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(The Awl)   Speaking the unspeakable: "Say, some of these TED talks are kinda . . . sorta . . . full of shiat"   (theawl.com) divider line 25
    More: Obvious, TED conference, desertification, Swift Boat Veterans for Truth, oversimplifications, Freakonomics, doomsday device, Ben Goldacre, Levitt  
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6519 clicks; posted to Geek » on 06 Feb 2014 at 9:45 PM (1 year ago)   |  Favorite    |   share:  Share on Twitter share via Email Share on Facebook   more»



Voting Results (Smartest)
View Voting Results: Smartest and Funniest

2014-02-06 10:07:31 PM  
6 votes:
Maybe in 2004 they were cutting-edge shiat, but these days they're just a way for the 1%ers to pretend they're being deep and thoughtful and paradigm-breaking. I do some design and printing work for a local VC firm that lurves them some TED Talks. They even put on their own TED Talk rip-off conference in the summer. It's about as intellectual as cellulose spray insulation.

As a rule, you should steer clear of any franchise that regularly involves Deepak Chopra being insightful.
2014-02-06 10:44:35 PM  
4 votes:

theorellior: As a rule, you should steer clear of any franchise that regularly involves Deepak Chopra being insightful.


God that man pisses me off.

Especially becuase I *KNOW* At some point someone has sat him down and explained "No, look. When a physicist uses the phrase 'observed' with regard to quantum mechanics, he doesn't mean it in the normal sense. He doesn't mean "A being looked or measured this in some way!" The physicist is using it as shorthand for "The universe interacted with this in, literally, ANY possible way.""

And he STUILL goes on with his bullshiat quantum woo and ARRRGGGHHH.

/PHYSICIST SMASH PUNY CON MAN.
//PHYSICIST NO LIKE CORRUPTION OF SCIENCE
2014-02-07 02:33:44 AM  
3 votes:
Fark Ted.

How is it that a group promulgating the spread of ideas and knowledge incapable of providing captions for the deaf and the hearing impaired? How about a transcript? This is not rocket science, supergeniuses.

/deaf guy
2014-02-06 09:58:50 PM  
3 votes:
Baby. Bath water. Know the difference
2014-02-06 09:57:17 PM  
3 votes:
I've seen good ones, bad one and terrible ones, just like every other talk I've been to in a conference or during grad school.
2014-02-06 08:50:43 PM  
3 votes:
I saw one with some asshole who runs some crappy "news" website and he was going on and on and on and on about patent trolls. Blah blah blah blah, so boring. We get it. Patent trolls are bad.
2014-02-07 02:13:43 AM  
2 votes:

IntertubeUser: If I'm doing something, and want to learn shiat, what's a good alternative to TED talks that isn't mind-rotting bullshiat garbage?


Take some classes on subjects that interest you, or that you feel you want to brush up on, on Coursera or other MOOC sites? The enthusiasm of the lecturers will vary, but there's not real penalty for dropping classes that just aren't doing it for you.

If you want to go for some biology stuff, I'll gladly recommend any of the following:
- Introduction to Genetics and Evolution (Dr. Moore is great!)
- Useful Genetics I & II (Rosie Redfield runs this; it's challenging but really well done)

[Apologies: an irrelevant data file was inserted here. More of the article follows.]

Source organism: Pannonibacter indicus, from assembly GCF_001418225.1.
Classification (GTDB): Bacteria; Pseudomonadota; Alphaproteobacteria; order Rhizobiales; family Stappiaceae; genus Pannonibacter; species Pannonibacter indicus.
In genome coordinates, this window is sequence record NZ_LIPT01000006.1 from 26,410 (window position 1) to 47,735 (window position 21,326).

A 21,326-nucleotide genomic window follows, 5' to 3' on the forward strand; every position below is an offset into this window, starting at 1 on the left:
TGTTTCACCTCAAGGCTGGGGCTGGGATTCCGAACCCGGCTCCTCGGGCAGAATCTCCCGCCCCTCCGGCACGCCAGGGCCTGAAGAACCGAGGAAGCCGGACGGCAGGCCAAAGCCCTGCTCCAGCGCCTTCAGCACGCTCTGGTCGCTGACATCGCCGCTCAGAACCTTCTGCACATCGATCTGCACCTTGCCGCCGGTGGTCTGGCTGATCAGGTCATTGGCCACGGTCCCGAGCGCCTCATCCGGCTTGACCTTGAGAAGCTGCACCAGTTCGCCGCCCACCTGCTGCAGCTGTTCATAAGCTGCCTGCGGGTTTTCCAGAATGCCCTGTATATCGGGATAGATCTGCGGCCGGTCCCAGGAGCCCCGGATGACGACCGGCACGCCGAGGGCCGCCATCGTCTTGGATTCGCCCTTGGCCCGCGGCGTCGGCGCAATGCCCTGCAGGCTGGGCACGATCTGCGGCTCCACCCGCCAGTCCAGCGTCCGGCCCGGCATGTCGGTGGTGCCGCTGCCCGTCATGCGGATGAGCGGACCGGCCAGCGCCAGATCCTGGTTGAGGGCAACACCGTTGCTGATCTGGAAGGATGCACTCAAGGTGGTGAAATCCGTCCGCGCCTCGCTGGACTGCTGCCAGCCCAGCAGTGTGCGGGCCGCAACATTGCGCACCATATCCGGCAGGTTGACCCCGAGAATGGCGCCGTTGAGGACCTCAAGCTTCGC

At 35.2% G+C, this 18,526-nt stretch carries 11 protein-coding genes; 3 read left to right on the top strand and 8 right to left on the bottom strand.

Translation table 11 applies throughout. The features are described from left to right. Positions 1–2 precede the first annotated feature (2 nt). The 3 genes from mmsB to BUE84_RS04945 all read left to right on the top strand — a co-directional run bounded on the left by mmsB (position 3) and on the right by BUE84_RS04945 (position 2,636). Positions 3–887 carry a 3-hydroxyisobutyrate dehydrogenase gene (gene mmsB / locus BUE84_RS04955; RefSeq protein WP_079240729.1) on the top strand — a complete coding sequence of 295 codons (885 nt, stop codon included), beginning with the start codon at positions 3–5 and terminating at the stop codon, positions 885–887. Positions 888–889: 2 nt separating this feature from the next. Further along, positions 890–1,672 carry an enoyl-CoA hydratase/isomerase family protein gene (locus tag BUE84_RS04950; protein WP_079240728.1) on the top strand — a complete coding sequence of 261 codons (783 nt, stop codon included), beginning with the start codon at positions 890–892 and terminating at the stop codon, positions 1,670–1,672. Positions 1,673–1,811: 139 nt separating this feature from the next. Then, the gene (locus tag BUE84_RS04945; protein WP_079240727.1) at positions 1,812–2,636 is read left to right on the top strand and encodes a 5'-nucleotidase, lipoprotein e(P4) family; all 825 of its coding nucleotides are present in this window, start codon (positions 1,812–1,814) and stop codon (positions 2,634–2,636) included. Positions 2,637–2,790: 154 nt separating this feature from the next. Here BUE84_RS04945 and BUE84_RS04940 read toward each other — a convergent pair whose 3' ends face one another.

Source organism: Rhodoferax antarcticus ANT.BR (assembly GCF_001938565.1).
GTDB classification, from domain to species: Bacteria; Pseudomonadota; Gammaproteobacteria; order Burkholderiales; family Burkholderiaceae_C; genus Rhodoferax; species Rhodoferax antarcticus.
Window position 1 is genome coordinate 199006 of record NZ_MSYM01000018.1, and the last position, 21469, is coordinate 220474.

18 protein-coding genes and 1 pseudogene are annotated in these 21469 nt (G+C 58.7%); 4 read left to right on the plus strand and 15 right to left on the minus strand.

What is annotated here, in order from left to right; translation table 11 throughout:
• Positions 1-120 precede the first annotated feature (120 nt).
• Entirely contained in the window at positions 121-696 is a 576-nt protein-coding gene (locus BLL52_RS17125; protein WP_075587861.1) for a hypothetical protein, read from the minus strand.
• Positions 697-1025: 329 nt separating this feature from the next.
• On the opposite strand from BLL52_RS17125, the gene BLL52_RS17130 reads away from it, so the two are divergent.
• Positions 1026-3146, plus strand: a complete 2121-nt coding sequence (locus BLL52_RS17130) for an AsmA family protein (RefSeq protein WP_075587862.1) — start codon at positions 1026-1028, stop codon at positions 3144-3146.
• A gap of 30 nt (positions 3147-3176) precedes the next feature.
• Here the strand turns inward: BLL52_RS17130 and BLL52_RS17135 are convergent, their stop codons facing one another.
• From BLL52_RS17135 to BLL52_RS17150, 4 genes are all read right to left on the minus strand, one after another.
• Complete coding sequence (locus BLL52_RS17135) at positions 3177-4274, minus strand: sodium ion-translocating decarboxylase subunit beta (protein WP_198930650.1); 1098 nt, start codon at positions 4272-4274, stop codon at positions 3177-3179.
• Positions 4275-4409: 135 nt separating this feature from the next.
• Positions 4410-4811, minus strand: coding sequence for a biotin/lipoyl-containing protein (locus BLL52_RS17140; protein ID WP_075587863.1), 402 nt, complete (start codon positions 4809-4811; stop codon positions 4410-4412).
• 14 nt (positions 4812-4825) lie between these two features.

- Epigenetic Control of Gene Expression (Really interesting, but probably super tough if you don't have some genetics background)
- Dinosaur Paleobiology (nice, and you can set your own schedule as all video lectures are available from the start)
- Human Evolution: Past and Future (Run by John Hawks; I actually dropped this because I have too much on my plate at the moment, but I full intend to take the next session)
- Marine Megafauna (worth looking into if you are interested in Marine Biology)

If you are interested in other topics, there are plenty of other things to learn about, as well. :)
2014-02-07 12:26:54 AM  
2 votes:
Every good Ted talk I ever saw was something that would have been interesting if it was about 4 times longer. There are some that are shiat. The rest are only long enough to get you interested.

I love to listen to a good speaker talk for a good solid hour. I don't care if it's a stand up comic or Neil deGrasse Tyson. Ted talks are too short to be useful in the event they happen to be good.
2014-02-06 09:56:03 PM  
2 votes:
TED Talks haven't been good since like 2009.  How do people not know this?
2014-02-06 07:10:35 PM  
2 votes:
For a medium that is supposed to liberate us from silly, unfounded "absolutes", the internet culture seems to shake a new one out of its sleeves every three days, based upon hit count and viral ubiquity.
2014-02-07 04:03:36 AM  
1 votes:

IntertubeUser: I'm guilty.  I enjoy TED talks.  If I'm in the kitchen cooking, or doing something and need something to listen to, I'll set up a TED talks playlist and get busy.  I think I'm smart enough to filter the good stuff from the bullshiat, but ... what if I'm not?  I one's an idiot, wouldn't they'd be the last to know?

Farkers, I need your help.

Music bores me ... the onion on my belt interferes with the reception.  NPR ... only so much of that a person can take if it's not This American Life and Radio Lab is just farking annoying.  If I'm doing something, and want to learn shiat, what's a good alternative to TED talks that isn't mind-rotting bullshiat garbage?

I'll hang up and listen.


I like BBC radio. The listen now iplayer stuff can be pretty fun.
2014-02-07 03:28:57 AM  
1 votes:

mamoru: IntertubeUser: If I'm doing something, and want to learn shiat, what's a good alternative to TED talks that isn't mind-rotting bullshiat garbage?